The rest of my dream follows a,similar flight plan. Cries go out for help. I fly over and people outline their problems. I fix them.
I help Cranky Hank who needs a ride to the airport on Tuesday- at 4 a.m.. I And I rescue Darla Detail, self appointed chief of the preaching police, who notes I gave the wrong address for a Psalm I quoted Iron memory last Sunday.
Several dream hours later, I fly home exhausted. My superwife says, “Just in time to drop our three precious children at their extracurricular activities, remember?” Of course, dear. How could I, SuperPastor, possibly forget?” My wife detects both my weariness and my sarcasm, “Are you OK?’ she asks.
“Truthfully? I’m beginning to feel the Fear Factor,” I respond “I’m not finished with the sermon. I fear that I’ll stand up to preach and there on the pulpit will be a bunch of empty sheets of paper.”
“What a nightmare!” she exclaims. “We’ll just turn that nasty phone ringer to off and you can return calls only if they are truly urgent.” ‘But,” I protest, “people expect me to be there for them, After all, I’m SuperPastor!’
My wife gently reads her verse of the day: “it was [God] who gave some to the apostles, some to be prophets, some to be evangelists, and some to be pastors and teachers, to prepare God’s people for works of service” (Eph. 4:11-12), “I know that one,” I say.
She smiles. “Do you remember what you said last week about our kids and how if we keep picking up for them, they’ll never learn how to be responsible? You are a superdad when you love them enough to equip them to be self-disciplined.”
“Ah! I’ll be a SuperPastor if I equip others to become successfully self disciplined in doing ministry!”
“You are so smart! That’s why I married you,” my superwife says.
I reply, “And I thought it was because of my rugged good looks.”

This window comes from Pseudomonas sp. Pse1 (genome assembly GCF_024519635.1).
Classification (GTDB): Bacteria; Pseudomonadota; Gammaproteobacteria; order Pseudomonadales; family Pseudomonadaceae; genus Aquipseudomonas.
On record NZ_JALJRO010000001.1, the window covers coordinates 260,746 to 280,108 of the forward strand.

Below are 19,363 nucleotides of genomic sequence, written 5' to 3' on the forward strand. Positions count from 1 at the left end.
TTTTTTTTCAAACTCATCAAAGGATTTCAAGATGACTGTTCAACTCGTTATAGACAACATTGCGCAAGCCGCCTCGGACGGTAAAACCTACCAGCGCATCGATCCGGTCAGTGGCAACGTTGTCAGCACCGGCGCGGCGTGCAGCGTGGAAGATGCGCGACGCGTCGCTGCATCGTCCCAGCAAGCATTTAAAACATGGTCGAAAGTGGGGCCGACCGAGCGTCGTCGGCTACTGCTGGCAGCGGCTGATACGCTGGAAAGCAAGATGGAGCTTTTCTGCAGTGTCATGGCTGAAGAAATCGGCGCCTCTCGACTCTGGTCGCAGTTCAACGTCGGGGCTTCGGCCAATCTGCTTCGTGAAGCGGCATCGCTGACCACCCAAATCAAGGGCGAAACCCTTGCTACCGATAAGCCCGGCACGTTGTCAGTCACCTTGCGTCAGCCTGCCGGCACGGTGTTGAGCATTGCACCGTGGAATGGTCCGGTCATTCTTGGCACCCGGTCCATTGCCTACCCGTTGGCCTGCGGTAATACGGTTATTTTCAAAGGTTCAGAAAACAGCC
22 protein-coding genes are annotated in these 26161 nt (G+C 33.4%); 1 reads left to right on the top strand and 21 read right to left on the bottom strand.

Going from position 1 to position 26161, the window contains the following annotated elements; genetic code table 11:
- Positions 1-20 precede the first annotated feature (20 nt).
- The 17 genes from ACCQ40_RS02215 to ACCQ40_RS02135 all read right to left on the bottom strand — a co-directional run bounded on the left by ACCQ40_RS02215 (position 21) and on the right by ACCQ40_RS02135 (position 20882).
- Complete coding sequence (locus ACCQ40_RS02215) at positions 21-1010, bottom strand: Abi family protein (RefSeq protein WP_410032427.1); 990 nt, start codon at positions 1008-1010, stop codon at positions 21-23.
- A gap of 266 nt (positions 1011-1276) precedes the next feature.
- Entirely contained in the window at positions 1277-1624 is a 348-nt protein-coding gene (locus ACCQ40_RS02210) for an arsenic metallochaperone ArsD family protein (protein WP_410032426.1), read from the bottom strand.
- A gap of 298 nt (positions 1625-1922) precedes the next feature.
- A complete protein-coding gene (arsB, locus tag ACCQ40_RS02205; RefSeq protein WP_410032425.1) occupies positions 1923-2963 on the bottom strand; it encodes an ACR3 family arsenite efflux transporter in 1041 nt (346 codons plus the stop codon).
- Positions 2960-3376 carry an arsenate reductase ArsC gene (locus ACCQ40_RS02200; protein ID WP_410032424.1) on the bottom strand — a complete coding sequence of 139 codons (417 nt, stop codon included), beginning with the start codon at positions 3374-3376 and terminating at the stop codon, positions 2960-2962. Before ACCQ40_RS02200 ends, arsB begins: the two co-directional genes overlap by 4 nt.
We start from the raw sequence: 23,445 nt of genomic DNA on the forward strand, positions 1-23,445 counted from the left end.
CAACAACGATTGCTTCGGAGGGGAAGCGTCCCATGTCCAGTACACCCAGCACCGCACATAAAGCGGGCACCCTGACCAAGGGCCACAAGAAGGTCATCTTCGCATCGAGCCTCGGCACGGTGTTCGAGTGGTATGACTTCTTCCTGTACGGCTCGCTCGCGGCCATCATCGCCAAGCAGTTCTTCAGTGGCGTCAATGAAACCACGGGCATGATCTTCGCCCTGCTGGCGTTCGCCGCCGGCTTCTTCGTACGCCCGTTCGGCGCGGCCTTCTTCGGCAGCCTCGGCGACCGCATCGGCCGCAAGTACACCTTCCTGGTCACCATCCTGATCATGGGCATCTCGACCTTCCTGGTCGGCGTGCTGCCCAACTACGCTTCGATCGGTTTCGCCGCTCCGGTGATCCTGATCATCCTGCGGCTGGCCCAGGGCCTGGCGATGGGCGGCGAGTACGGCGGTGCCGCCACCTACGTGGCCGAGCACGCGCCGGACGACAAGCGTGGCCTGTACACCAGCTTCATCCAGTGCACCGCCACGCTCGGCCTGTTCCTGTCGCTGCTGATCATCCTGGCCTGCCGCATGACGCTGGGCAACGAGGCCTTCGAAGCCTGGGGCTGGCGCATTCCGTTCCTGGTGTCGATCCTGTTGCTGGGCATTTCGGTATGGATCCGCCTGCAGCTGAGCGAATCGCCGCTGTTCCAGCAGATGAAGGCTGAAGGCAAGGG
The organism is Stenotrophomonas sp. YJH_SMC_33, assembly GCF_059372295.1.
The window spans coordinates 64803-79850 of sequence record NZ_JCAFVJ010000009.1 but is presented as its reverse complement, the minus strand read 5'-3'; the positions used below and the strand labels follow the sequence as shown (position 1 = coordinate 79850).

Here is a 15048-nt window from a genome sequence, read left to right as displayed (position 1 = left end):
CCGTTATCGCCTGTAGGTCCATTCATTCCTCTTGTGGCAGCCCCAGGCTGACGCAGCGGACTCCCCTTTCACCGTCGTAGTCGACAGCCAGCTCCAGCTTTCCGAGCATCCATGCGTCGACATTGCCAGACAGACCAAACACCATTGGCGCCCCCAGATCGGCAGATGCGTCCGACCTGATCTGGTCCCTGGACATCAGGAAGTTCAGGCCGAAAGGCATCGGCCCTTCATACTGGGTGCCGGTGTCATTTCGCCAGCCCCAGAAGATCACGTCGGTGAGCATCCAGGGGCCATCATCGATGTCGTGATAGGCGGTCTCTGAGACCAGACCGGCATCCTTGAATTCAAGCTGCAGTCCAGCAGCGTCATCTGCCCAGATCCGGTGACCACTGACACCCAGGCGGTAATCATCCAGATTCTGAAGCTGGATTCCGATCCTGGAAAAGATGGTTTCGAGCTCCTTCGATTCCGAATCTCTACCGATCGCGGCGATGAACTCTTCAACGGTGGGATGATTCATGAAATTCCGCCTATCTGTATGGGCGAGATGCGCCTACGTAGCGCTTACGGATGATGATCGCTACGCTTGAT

“Uhm, well, sure.”
The alarm clock finally brings me back down to earth. I awake next to my wife, who is just as pretty as she was in my dream.
“What were you dreaming about?” she asks. “You just said, ‘Up, up and away!’ ”
“Yes, you did. Are you OK?” she asks.
“Super,’ I say. “Just super.”
Even though it’s late, I’m not sleeping. I’m still chewing on the – latest criticism plopped onto my I pastoral plate, seasoned with
unrealistic expectations. Fog settles on my throbbing brain, and I drift into Pastorland, where an announcer heralds the arrival of a dreamy hero:
“He preaches more powerfully than Billy Graham, counsels more effectively than Dr. Dobson, spends more time making hospital visits if an Marcus Welby. He’s SuperPastor!
As my superdream gains altitude, I hear the sound of wind whistling through my perfectly styled hair followed by the sound of my landing with a thud.
‘How may I help you?” I ask kindly.
“I’m supposed to work in children’s church this Sunday,’ Martha Manic replies. “But this Sunday I’m scheduled to take my daughters to the garden show.”
‘I see,” I say. “Why don’t you call your designated nursery substitute and see if you can switch Sundays”
“Why didn’t I think of that?” Martha replies. “Oh, thank you, SuperPastor!”